Why print still matters

Thankfully I don’t think a truly great writer such as Bulgin would have had to endure such insults to his talent, to have some young digital geek tell him he needed to turn commas into full stops and flowing prose into staccato bullet points. Had he survived into today’s world he would have been the leading light on one of the top-level printed motoring titles, his words a major reason why readers bought each month’s issue.

The thing about print media is that it is a very good filter. On a print title, with one or two glaring exceptions, the truly good writers will rise to the top, while those that think they are brilliant wordsmiths but clearly aren’t will eventually get found out, and go and do something else.

The Internet isn’t like that. Anyone with a computer, even a phone, can in a very short time live out their dreams as a journalist, posting what they like with the only supposed quality monitor the dumbing-down exercise that is SEO. They don’t necessarily have to be able to write well – if they learn to follow the rule set laid down by SEO, they could very easily find themselves ranked on the online billboard of Google alongside or even above true talents such as a Bulgin.

This problem is not going to go away. As print titles slowly but surely decline in number while the Internet continues to mushroom, something is needed to sort the few grains of wheat from the millions, perhaps billions, of words of chaff added to the information superhighway each and every day. SEO is currently that sorter.

So am I a dinosaur, a throwback to the slowly dying print world, to even suggest that the direction we are going in is wrong? Or can there be a better way? Answers on a postcard please – yes, proper hard copy required, so that SEO can’t get at it…

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NASCAR gimmicks? Not so much…

ShortAxle is back! Yes I know, it’s a terribly long time since I last posted here. But hopefully from now you should see more regular posts, coinciding with the launch of my new website at www.andrewcharman.co.uk. There will also be a new theme to this page soon to better sit alongside the website.

As I write this we are 24 hours away from the real start of my motorsport year– Mrs C is in the kitchen starting work on meatloaf, mudslide pies and the like, as it’s the Daytona 500 tomorrow and we always have a bit of an American-themed day to mark the arrival of the NASCAR season.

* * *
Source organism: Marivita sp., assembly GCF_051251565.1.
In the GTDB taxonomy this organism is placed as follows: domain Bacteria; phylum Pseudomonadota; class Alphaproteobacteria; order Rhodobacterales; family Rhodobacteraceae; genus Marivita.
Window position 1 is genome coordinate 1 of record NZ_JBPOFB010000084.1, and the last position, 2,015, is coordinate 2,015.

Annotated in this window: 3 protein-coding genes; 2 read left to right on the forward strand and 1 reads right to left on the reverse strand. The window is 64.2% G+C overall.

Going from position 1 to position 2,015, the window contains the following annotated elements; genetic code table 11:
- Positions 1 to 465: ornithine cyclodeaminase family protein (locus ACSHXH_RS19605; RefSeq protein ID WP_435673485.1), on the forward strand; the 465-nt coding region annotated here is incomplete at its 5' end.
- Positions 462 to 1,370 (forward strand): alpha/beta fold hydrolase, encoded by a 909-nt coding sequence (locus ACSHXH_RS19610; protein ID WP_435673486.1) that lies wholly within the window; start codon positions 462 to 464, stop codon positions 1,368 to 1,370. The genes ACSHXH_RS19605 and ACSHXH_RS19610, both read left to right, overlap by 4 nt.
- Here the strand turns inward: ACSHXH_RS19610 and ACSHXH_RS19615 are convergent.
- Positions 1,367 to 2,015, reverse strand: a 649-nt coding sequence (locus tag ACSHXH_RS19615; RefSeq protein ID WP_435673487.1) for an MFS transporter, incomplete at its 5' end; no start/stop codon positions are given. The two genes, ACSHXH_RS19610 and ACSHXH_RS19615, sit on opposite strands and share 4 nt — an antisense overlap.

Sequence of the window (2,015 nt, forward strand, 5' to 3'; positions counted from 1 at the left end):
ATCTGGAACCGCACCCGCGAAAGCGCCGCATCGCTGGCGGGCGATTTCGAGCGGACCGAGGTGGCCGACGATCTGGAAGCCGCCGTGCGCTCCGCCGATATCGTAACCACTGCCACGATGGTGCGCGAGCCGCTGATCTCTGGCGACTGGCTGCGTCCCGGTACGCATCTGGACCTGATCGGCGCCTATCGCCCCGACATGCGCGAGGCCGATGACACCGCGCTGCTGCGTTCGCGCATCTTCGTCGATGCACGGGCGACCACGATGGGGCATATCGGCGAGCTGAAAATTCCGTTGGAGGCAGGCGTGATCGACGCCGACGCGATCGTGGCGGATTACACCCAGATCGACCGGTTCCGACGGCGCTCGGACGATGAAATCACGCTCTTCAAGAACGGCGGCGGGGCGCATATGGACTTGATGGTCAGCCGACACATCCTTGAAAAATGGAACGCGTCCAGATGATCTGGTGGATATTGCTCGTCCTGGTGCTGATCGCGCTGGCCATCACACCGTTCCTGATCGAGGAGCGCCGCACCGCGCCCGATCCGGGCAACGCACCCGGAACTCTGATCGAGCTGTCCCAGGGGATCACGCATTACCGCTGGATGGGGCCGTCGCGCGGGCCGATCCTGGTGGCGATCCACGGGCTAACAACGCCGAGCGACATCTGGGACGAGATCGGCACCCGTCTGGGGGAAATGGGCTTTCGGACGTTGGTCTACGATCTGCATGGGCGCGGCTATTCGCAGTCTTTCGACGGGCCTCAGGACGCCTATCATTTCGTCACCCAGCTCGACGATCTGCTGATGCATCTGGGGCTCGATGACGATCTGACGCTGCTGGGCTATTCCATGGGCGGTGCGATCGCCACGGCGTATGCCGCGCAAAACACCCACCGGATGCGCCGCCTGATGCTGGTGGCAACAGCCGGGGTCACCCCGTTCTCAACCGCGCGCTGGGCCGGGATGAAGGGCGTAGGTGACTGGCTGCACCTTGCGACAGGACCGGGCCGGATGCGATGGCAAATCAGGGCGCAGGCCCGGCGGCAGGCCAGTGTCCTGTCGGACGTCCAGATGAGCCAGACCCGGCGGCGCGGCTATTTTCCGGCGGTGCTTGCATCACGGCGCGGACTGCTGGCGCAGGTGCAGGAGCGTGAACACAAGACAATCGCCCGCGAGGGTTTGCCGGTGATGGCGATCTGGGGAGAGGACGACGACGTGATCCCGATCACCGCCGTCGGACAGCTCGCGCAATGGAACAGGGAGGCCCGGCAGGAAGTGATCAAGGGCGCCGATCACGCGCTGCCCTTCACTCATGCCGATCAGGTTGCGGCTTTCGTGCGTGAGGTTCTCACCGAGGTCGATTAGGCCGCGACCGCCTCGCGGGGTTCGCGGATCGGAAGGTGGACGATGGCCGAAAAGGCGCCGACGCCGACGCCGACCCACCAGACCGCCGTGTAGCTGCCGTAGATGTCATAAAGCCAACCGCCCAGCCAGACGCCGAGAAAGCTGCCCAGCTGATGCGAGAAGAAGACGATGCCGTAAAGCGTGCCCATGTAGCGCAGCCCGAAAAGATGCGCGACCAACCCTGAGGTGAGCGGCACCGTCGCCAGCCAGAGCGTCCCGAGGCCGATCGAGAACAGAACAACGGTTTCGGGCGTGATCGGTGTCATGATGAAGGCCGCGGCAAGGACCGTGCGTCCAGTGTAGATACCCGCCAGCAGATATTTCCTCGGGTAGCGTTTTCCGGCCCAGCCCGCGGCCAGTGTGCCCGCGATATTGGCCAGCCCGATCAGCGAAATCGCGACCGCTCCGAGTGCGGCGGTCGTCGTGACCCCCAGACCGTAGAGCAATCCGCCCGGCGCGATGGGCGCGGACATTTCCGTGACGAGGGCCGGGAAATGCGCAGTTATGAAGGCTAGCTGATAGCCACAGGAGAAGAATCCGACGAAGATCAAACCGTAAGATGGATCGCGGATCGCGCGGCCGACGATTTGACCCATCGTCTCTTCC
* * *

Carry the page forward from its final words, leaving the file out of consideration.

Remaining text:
No doubt tomorrow’s race will be described by some as ‘the start of a new era’ for NASCAR, not just because of a new aerodynamic package with significantly less downforce, but the wholesale change in race formats, on which I will go into more detail shortly.

No rest come winter

NASCAR has had a few of these ‘new eras’ in recent times. I used to enjoy my annual catch-up with the sport’s technical types when they came over for the symposium staged each year in January by Race Tech, one of the magazines I write for. But these guys haven’t been able to join us for a while now because each winter they’ve been too busy getting their heads around the latest wholesale rule changes, as NASCAR tries to address a major issue – significantly fewer people are watching the sport.

Personally I don’t think the blame for a decline in spectator numbers over recent years can be completely levelled at NASCAR – the whole world knows Americans have been feeling less than comfortable and when you don’t feel comfortable you don’t spend money. But it’s sad when TV pictures show tracks such as Bristol only half full. Bristol! Where once races sold out to the degree that one went on a waiting list in the hope of getting some tickets in a couple of years time. A place very much on this writer’s bucket list.

So NASCAR can’t simply accept such declines, it has to try and arrest the slump, which is why we’ve got used to major changes between seasons. Even so, I couldn’t quite believe the reaction to the latest changes from one leading US motorsport correspondent.

NASCAR Bristol

When the great bullring of Bristol can’t sell out its race, NASCAR has to take notice – and it is. Photo courtesy Toyota Racing

Three times the winners?